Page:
How Europe can avoid a lost decade

Author: | Published: 30 Nov 2012
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Lee Buchheit
By 1983, Latin America faced the gruesome pas de deux of mountainous debt and a policy response that was to condemn the region to it's so-called lost decade. To Cleary Gottlieb Steen & Hamilton's Lee Buchheit, it is clear Europe now faces a similar future. Here he outlines the policy reforms that would enable the eurozone to better cope with its crisis

The 1980s were, to Cleary Gottlieb's Lee Buchheit, something of a baptism of fire into the world of sovereign debt.

What began in 1982 with a call for Cleary Gottlieb's help from Mexico's finance minister, escalated rapidly over the course of the decade with similar mandates from across the region. In time, Cleary Gottlieb became the go-to firm for countries seeking debt relief, and Buchheit, the legal mastermind of choice for presidents and finance ministers seeking help to call off creditors when their governments run out of money.

It is all the more worrying, therefore, that today Buchheit's sense of déjà vu is growing by the day. It is, he says, as if Europe's policymakers have learned nothing.

"I'm hearing all the same things I heard in 1983," he tells IFLR. "There is an irresistible tendency at the outset of one of these crises to believe that it will be all over soon. In fact, there hasn't been a debt crisis in my lifetime where the people in charge have not adopted that mentality."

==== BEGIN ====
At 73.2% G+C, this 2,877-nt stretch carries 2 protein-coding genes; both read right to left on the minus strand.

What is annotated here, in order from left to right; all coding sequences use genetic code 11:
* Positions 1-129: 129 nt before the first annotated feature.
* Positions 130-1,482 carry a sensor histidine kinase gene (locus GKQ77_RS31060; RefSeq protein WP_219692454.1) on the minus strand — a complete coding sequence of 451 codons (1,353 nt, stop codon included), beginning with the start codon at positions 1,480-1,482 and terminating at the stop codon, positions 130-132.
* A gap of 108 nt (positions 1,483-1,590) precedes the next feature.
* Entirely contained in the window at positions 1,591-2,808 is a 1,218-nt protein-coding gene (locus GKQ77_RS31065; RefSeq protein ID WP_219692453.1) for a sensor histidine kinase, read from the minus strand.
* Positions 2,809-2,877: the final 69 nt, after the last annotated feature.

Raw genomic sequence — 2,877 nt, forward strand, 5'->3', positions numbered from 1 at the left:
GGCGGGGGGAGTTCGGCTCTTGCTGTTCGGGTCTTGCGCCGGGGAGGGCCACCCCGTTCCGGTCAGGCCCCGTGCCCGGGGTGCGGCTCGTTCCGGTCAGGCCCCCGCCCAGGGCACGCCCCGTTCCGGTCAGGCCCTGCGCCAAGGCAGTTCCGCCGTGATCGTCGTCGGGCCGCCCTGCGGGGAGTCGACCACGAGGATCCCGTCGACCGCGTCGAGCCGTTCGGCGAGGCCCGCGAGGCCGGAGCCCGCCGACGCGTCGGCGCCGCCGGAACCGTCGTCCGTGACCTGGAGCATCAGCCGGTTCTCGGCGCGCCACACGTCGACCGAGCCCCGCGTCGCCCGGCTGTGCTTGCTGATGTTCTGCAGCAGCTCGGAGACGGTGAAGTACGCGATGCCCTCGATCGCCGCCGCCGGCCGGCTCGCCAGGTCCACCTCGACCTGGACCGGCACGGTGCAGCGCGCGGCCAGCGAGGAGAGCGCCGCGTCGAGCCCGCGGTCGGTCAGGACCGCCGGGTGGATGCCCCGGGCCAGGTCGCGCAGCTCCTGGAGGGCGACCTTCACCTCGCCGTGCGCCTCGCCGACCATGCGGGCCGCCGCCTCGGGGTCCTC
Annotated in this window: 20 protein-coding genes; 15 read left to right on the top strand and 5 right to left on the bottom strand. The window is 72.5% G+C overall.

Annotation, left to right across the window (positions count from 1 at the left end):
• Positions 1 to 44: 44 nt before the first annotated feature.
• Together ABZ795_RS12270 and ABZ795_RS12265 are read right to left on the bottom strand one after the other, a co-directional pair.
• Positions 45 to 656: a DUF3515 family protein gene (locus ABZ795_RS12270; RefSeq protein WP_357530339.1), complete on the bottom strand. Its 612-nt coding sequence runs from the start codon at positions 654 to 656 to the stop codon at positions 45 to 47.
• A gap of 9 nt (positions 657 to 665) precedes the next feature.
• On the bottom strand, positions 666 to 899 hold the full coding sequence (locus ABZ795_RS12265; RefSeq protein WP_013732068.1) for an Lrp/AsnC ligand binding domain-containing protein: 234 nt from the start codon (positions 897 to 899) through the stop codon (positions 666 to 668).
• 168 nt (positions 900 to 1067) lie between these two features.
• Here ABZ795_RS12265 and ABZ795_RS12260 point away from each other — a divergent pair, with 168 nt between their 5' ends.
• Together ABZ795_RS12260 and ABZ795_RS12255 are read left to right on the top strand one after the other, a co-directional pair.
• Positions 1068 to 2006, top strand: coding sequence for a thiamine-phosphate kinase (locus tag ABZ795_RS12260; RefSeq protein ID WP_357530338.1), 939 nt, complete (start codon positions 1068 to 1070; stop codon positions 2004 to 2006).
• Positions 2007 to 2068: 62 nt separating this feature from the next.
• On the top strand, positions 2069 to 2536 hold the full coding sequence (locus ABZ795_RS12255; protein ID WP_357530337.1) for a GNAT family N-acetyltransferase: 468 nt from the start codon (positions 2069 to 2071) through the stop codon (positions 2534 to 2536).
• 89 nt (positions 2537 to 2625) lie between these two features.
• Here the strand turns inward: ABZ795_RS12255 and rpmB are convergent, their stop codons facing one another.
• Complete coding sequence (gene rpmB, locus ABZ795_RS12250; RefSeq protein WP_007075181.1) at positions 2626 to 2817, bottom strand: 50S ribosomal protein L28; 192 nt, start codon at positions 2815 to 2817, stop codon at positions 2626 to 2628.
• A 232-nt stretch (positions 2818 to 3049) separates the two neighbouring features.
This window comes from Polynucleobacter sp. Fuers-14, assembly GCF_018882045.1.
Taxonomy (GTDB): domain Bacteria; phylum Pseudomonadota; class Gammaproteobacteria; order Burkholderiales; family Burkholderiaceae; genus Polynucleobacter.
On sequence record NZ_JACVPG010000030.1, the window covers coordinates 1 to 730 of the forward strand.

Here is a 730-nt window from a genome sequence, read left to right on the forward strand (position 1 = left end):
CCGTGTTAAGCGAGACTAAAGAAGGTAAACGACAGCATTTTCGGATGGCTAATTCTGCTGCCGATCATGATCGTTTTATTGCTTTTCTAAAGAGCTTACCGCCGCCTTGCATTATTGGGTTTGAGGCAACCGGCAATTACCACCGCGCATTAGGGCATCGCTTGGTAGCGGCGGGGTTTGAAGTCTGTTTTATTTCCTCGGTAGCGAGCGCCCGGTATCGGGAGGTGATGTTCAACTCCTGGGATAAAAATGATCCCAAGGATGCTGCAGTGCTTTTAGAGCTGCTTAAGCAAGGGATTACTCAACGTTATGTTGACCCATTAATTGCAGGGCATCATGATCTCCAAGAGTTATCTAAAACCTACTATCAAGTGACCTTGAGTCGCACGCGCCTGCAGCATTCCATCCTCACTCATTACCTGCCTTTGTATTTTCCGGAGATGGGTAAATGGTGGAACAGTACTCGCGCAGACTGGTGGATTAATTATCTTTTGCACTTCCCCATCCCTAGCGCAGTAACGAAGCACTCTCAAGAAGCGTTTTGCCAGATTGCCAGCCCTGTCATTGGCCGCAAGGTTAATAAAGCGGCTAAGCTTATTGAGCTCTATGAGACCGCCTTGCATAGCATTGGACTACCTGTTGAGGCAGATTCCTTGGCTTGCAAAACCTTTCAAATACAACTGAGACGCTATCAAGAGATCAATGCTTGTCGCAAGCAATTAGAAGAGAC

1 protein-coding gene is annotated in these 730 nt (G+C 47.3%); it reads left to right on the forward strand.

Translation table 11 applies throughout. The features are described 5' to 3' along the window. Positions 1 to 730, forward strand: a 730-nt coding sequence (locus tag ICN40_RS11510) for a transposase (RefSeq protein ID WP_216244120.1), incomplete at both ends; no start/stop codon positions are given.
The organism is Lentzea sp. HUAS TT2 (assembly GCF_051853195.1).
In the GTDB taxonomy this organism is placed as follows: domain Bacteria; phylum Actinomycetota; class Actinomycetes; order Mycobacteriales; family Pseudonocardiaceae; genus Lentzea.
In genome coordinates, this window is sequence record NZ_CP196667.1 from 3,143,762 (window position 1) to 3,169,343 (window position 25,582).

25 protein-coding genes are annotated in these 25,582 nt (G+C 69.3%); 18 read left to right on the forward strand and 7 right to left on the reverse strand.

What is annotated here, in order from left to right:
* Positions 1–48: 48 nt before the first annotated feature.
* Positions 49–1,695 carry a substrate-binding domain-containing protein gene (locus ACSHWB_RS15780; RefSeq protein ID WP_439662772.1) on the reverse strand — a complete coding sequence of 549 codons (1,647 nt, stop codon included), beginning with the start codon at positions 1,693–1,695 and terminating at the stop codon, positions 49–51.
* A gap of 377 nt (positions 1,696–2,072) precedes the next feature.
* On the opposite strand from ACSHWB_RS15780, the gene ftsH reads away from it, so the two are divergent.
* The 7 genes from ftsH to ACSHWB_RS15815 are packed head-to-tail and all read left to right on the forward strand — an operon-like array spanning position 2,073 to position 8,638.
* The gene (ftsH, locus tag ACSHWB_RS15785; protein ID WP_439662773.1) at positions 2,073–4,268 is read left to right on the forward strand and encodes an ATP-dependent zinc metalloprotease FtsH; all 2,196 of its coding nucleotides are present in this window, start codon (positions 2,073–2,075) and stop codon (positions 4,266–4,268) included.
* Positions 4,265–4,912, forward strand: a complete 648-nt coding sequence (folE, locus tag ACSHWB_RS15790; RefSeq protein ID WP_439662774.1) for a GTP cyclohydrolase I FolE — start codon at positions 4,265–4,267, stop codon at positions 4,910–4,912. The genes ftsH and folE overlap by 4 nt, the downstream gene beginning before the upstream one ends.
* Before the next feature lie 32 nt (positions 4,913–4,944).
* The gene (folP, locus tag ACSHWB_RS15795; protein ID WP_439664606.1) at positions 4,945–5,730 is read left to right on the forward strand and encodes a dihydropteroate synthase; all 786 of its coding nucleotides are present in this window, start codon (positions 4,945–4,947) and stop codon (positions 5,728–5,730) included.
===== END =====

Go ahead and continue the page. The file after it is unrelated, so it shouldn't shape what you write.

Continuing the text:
Certainly, it was true in the 1980s. Had you announced in 1983 there was just a chance the Latin American debt crisis would not have been over by 1985, you would have been branded a defeatist and banished from Manhattan Island.

That tendency for policymakers to jump straight to short-term fixes led to the rolling over Latin America's debt with no haircut to principal, a rising interest rate, and consequently a mountainous debt stock to get pushed down the decade.

"The same is true in Europe today, except the mountainous debt stocks are getting even more mountainous," Buchheit says.

"The dilemma that policymakers face is that their stated objective is to return these countries to voluntary market access as quickly as possible," says Buchheit. "To that end, they are insisting on massive austerity and fiscal adjustment and all the rest of it. I thought they were moving away from this practice of enabling debtor countries to pay their existing bondholders in full and on time and legislating for themselves preferred creditor status, but I no longer think it now."

Buchheit insists this idea that the official sector will assume all of these liabilities by lending, as part of bailout packages, a gross amount of money to repay everyone else in full and on time is seriously misguided.

"If there is any chance – and come on, we all have to admit there is a chance - that a debt restructuring is going to be necessary at some point in order to return the countries to a sustainable position, the one thing the official sector did right in Latin America was not to take on it owns shoulders the private sector debt," he says.

There are, he believes, many lessons Europeans should have learned from Latin America circa 1980, but for various reasons these are not being followed.

Lesson one: stop with the fairy dust

It is now up to the EU to determine how to bridge the period between today and the point at which the eurozone periphery stands a fighting chance of becoming competitive and growing again.

To that end, he believes, the principal mistake European policymakers have made is assuming liabilities that may well someday need to be restructured.